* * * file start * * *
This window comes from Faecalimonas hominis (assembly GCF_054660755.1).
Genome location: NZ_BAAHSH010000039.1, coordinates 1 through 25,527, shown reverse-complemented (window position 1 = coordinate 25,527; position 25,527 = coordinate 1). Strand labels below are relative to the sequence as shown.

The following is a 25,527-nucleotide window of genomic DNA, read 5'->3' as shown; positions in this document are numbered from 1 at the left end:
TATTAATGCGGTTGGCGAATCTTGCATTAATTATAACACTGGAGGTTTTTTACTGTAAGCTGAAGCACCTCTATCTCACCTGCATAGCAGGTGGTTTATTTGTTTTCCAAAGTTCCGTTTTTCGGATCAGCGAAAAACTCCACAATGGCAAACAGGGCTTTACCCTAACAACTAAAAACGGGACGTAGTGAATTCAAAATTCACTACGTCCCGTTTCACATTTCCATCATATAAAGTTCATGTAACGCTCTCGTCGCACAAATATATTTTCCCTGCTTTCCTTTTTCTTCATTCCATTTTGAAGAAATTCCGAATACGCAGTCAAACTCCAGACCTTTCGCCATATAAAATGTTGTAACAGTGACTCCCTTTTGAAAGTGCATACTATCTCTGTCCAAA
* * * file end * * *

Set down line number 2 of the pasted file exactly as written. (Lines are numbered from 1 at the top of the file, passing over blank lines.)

Genome location: NZ_BAAHSH010000039.1, coordinates 1 through 25,527, shown reverse-complemented (window position 1 = coordinate 25,527; position 25,527 = coordinate 1). Strand labels below are relative to the sequence as shown.